There are certain maxims in the benefits business, such as:
- Payroll deduction increases enrollment;
- Emergency rooms are expensive—and bad;
- Trade shows have open bars (or should);
- And wellness programs save everyone money.
Well, it looks like we might have to strike that last one. The latest issue of Health Affairs dropped this week with what appears to be the results of one of the most exhaustive studies of workplace wellness programs
we have on record. It was even big enough news to make the Associated Press.
Anyway, researchers followed the employees at a St. Louis hospital for two years, and while hospitalizations overall for those covered fell pretty dramatically—a little more than 40 percent over a range of conditions—higher outpatient costs wiped those savings out.
This runs contrary to not only popular belief, but a number of other studies, as well. Wellness programs on the whole, we’ve always been told, cut utilization, the very heart of what drives premiums. Everyone is jumping on board these plans, which attack things we know for a fact lead to higher health insurance costs, such as smoking, lack of exercise and bad diets.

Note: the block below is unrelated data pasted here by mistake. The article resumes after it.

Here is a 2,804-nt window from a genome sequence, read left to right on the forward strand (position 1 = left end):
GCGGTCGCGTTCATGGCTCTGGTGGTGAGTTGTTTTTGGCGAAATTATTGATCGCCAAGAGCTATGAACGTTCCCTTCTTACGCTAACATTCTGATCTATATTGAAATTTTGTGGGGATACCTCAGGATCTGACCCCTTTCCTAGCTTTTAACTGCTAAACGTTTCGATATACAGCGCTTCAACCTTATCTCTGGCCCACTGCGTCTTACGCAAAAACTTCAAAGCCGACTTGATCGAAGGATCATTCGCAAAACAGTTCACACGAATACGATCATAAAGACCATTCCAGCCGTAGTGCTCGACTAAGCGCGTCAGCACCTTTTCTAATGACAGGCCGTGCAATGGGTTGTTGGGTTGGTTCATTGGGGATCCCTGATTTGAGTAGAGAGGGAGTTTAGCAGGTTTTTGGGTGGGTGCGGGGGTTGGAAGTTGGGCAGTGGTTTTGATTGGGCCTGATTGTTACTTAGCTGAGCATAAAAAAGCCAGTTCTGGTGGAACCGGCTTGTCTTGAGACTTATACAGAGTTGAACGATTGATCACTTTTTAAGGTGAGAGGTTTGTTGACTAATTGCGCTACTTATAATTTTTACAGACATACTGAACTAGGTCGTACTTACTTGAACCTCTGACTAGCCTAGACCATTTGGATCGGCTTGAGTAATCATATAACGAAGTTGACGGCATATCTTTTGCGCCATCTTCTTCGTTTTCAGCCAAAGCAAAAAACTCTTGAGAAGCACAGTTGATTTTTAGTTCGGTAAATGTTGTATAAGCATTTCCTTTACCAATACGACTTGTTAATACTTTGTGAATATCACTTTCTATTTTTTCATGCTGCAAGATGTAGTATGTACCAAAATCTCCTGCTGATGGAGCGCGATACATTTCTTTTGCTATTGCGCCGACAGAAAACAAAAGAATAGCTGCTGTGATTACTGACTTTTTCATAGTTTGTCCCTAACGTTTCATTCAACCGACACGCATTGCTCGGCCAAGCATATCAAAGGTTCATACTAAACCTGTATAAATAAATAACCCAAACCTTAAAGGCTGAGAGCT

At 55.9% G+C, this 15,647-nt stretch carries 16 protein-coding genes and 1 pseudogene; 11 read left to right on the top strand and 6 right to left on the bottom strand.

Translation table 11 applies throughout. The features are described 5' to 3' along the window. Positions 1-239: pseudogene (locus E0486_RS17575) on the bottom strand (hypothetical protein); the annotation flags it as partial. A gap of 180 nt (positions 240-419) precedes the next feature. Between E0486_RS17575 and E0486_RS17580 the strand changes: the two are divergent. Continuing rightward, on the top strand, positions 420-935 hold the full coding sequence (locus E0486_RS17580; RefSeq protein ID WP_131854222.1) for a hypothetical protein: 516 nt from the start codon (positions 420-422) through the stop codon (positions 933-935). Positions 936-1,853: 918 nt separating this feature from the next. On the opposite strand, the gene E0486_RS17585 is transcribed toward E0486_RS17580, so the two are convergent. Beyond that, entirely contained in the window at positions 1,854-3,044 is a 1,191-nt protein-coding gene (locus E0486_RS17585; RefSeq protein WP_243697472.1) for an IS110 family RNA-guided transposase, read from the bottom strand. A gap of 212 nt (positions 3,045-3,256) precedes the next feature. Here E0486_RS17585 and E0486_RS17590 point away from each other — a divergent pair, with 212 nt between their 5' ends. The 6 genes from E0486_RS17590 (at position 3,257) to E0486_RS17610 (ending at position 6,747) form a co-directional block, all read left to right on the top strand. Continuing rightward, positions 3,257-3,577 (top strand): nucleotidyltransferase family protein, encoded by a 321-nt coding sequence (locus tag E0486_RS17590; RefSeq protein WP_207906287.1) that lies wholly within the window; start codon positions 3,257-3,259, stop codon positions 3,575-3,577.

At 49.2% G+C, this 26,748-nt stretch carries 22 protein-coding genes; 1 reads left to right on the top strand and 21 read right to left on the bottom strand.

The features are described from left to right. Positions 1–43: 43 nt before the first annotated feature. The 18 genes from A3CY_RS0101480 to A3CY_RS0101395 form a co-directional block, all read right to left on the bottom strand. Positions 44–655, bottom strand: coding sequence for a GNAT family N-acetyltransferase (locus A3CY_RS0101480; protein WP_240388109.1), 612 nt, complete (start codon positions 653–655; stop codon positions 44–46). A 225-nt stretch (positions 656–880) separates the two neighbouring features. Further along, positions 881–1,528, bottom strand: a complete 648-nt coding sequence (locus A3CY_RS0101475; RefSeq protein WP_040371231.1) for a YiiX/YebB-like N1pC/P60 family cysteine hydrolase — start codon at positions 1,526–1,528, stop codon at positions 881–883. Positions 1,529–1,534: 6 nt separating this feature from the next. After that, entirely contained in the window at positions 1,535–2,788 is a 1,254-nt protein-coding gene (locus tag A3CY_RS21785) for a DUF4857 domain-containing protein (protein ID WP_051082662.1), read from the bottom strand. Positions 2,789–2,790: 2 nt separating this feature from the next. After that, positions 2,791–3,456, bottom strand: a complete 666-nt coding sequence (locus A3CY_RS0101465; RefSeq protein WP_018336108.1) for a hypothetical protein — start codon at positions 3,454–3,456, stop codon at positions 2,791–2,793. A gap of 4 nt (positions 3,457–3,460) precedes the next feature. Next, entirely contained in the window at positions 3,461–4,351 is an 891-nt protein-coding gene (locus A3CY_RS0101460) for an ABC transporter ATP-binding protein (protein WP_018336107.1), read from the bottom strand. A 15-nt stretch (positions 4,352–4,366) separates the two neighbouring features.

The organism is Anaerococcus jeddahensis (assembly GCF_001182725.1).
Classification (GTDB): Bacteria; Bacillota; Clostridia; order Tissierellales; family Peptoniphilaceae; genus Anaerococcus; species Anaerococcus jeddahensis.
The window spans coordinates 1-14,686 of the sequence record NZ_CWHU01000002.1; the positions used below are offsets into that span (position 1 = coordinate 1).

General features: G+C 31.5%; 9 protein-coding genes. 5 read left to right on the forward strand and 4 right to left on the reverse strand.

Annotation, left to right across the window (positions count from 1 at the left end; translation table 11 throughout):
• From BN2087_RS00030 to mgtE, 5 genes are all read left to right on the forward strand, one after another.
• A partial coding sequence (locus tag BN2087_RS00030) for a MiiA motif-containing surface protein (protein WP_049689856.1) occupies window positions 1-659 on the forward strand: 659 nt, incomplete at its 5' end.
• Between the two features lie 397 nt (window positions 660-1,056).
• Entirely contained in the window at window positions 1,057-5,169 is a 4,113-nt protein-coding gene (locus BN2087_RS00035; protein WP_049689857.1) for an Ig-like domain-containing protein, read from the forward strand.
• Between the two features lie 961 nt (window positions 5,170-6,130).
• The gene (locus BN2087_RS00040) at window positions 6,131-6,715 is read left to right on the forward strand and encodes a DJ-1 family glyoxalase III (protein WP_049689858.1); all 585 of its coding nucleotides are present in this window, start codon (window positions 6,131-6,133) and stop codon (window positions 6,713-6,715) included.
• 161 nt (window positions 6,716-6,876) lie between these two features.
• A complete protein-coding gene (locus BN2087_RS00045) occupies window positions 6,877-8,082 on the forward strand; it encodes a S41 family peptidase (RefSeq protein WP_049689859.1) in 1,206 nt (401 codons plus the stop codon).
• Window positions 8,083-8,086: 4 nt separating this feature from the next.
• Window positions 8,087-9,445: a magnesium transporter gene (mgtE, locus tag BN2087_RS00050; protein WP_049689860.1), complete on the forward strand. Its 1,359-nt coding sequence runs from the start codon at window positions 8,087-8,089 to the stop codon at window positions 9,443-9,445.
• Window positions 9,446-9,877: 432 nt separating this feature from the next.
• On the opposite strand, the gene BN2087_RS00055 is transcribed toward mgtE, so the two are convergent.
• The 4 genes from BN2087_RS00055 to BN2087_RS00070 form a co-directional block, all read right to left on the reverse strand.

Wellness plans are even included in the Patient Protection and Affordable Care Act.
But maybe that’s part of the backlash we’re seeing against these so-called “nanny provisions.” Few people would argue that soft drinks don’t contribute to poorer health. But look at the blowback Mayor Michael Bloomberg’s received from his drink ban in New York City. Granted, his particular proposal misses the mark, but I think he’s got the right idea. (I just would have made it a tax.) But on the flip side, does anyone still complain about how hard it is to find a place to smoke in the Big Apple?
(Now that I mention it, maybe this particular pushback is simply about obesity
, which has become as American as the apple pie that got us here. Somehow it’s a protected social status. Alcoholism might be a disease—for which we punish the offenders, but obesity isn’t just a choice. It’s our God-given right.)
I don’t know. The contradiction bugs me. As a society we hate to be told what to do. But we don’t want to pay for someone else’s mistakes—or reckless lifestyle—either. So just what the hell are we supposed to do?
Originally published on BenefitsPro.com